The point of this contention is to point out the utter lack of parallelism in PRO's arguments. He is speaking of a time when church and government were not separated, but in fact closely intermingled such that, in the case of the Holy Roman Empire at the time of the Thirty Years War, religion was the forced which molded socieites, even so much as it was enforced by the government. In the US, under current law, church and government are strictly prohibited from interacting in any way. Therefore, PRO's argument is completely and utterly ludicrous on pragmatic grounds. PRO also fails to account for evolution in societies over time, along with the fact that his proposal advocates banning religion -- but, even in the time period he describes, the culprit is not religion, but fanatacisim. If people were allowed to freekly exercise their faiths as a private matter, none of the issues PRO suggests would take place would ever materialize.
PRO then asserts that "all of the terrorism that happens today is because of religion." This claim is absolutely ludicrous, and he provides no citation for it at all -- and, consequently, we should discard the contention outright because PRO has the burden of proof. But there are obvious replies to these arguments, aside from the fact that secular terrorism does in fact exist, and one need only look at Soviet Russia to understand this point. First, fantacisim, not religion, is to play. Second, Robert Pape, a political scientist at the University of Chicago, has argued that religion, particularly Islam, is in fact *not* the root cause of terrorism, but rather there are tactical goals at play.
"University of Chicago political scientist Robert Pape argues, for example, that Islam has little to do with suicide bombing. Rather, he suggests, that suicide bombers, wherever they are in the world, are motivated much more by tactical goals. He juxtaposes the suicide terrorism of the (non-Islamic) Liberation Tigers of Tamil Eelam (LTTE) with Islamist suicide bombing to demonstrate that a desire to end occupation is the common factor rather than religion. Therefore, he suggests focus upon religion is a distraction and that policymakers seeking to stop the scourge of suicide attacks should work instead to address root causes, which he sees as the presence of troops or interests in disputed or occupied lands" .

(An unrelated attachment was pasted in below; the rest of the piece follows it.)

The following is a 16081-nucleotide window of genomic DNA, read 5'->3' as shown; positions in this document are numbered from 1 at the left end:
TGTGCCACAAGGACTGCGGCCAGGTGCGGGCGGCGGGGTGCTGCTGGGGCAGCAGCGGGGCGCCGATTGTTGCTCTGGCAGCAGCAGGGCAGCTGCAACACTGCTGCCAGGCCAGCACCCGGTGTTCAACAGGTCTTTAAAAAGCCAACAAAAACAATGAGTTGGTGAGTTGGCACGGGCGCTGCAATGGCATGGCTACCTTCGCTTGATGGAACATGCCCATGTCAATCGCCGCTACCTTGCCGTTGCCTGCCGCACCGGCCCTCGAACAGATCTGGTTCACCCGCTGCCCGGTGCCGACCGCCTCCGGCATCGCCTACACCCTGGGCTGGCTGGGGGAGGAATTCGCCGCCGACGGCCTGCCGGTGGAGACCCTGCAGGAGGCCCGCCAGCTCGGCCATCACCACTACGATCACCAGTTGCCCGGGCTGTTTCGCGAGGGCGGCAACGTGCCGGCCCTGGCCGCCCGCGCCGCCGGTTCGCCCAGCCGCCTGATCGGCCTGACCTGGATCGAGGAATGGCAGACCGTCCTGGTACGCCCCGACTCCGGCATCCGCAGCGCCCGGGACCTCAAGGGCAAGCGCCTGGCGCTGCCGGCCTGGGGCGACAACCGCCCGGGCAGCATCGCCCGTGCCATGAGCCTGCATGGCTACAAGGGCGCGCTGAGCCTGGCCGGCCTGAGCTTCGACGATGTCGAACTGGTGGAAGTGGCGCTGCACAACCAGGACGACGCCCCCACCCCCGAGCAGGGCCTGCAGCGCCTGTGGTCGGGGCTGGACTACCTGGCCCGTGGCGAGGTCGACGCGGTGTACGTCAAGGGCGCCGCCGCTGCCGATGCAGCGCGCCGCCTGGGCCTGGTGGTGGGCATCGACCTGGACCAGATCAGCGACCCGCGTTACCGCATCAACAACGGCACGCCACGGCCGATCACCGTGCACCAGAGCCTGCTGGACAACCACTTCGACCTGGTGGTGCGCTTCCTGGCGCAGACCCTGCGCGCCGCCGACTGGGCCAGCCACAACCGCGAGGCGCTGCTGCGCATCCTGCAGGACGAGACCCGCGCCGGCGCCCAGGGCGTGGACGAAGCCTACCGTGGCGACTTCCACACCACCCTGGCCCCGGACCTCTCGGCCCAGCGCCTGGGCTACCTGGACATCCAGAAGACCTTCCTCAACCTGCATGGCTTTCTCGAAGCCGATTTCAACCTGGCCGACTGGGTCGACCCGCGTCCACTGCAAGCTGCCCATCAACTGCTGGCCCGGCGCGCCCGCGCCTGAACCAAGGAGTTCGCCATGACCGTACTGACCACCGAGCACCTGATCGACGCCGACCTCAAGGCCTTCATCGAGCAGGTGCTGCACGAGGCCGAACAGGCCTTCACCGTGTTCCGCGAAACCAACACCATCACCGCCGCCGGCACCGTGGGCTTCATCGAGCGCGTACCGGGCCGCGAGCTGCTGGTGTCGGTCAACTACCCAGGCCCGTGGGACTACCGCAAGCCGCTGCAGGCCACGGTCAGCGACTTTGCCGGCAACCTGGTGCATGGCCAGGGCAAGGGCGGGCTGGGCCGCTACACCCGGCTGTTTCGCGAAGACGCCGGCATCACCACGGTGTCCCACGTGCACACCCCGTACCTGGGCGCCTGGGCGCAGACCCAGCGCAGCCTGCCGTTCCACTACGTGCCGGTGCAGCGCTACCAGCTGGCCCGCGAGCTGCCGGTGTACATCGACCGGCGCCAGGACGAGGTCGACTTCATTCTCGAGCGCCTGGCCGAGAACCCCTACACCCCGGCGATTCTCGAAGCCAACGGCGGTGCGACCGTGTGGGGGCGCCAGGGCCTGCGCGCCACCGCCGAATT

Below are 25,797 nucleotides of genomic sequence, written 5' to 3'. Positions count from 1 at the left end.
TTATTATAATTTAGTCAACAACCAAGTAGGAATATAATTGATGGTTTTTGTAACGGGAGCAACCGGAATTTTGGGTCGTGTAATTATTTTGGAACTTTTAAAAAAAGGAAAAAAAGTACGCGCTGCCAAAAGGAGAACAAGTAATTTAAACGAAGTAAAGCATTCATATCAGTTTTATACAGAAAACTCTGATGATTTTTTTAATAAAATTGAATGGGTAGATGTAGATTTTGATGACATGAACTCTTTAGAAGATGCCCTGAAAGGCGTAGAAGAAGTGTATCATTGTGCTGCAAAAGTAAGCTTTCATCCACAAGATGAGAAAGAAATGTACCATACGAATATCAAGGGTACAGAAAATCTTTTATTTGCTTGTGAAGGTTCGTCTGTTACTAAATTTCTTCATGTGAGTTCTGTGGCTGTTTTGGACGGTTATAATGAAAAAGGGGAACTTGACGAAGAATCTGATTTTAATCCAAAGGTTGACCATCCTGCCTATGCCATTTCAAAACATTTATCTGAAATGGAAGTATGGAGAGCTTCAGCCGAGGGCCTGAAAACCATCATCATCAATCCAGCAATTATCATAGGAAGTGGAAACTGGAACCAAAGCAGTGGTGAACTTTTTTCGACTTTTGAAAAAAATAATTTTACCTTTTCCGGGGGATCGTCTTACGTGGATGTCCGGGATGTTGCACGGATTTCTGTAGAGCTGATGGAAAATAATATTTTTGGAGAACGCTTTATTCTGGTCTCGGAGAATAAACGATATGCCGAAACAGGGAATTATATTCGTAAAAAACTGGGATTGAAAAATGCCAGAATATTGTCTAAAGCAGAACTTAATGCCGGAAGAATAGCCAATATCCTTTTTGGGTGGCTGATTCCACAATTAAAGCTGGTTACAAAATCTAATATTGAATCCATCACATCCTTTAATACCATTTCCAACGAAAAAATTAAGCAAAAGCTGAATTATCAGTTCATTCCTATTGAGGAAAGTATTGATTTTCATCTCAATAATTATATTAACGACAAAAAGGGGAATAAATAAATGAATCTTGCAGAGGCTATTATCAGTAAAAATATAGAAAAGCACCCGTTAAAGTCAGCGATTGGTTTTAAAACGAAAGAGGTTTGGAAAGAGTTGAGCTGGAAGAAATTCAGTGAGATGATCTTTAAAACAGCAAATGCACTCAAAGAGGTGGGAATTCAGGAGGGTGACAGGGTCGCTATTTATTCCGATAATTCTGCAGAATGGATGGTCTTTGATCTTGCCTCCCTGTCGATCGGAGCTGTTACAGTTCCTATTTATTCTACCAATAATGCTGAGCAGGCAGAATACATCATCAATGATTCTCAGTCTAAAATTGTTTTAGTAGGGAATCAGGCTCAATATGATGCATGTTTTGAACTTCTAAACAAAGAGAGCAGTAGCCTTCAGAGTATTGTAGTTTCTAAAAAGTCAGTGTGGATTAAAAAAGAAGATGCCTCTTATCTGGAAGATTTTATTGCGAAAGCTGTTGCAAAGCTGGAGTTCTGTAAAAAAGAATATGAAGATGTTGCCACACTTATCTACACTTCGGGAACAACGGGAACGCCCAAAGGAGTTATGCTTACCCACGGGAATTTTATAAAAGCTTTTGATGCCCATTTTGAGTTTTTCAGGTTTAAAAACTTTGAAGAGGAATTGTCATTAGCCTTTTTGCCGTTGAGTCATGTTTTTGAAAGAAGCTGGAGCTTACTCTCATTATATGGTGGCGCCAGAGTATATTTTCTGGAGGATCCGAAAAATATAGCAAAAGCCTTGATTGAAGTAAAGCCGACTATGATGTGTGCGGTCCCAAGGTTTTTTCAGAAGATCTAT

PRO has failed to prove that religion is the root cause of these problems, and consequently, the fact that these wars were major or even had lasting impacts does not provide for him a case that religion ought to be banned.
PRO remarks, "There are religions which do crazy stuff. In South Korea, a few years ago, a small group of people believing in a certain religion, released a poison gas inside a train station in the name of serving their god, causing deaths and injuries. There are extremely dangerous to other people and should be stopped immediately."
There are severa reasons we should reject this contention outright. First, PRO does not evidence this claim at all, and therefore it cannot possibly carry his burden of proof. Second, even if it WERE true, it is a fallacy of composition. PRO chooses his words such that he says there are SOME Religions which do crazy things, but his proposal is to ban ALL religions. Instead of seeking to ban all religions, he should instead seek to root out radical elements which he believes may in fact pose harms. As I have demonstrated earlier, and as PRO cannot rebut at this point, there are other factors at play, and even when we believe there is a religious motivation, there are often more subtle, tactical goals which underly the problem.
I have completely rebutted PRO's arguments. He has failed to provide a case for banning religion, and has not even addressed the ramifications of his proposal: that the vast majority of religions are peaceful, and he is attempting to wrongfully, without evidence deprive people of their fundamental right to freedom of expression without cause. Consequently, I highly advise that you vote CON, as there is no way that PRO has carried his burden of proof.
Thank you for reading, and thank you to PRO for this debate, albeit a short one.
1 - http://www.metmuseum.org...;
2 - http://www.law.cornell.edu...;
3 - http://www.law.cornell.edu...;
4 - http://www.meforum.org...;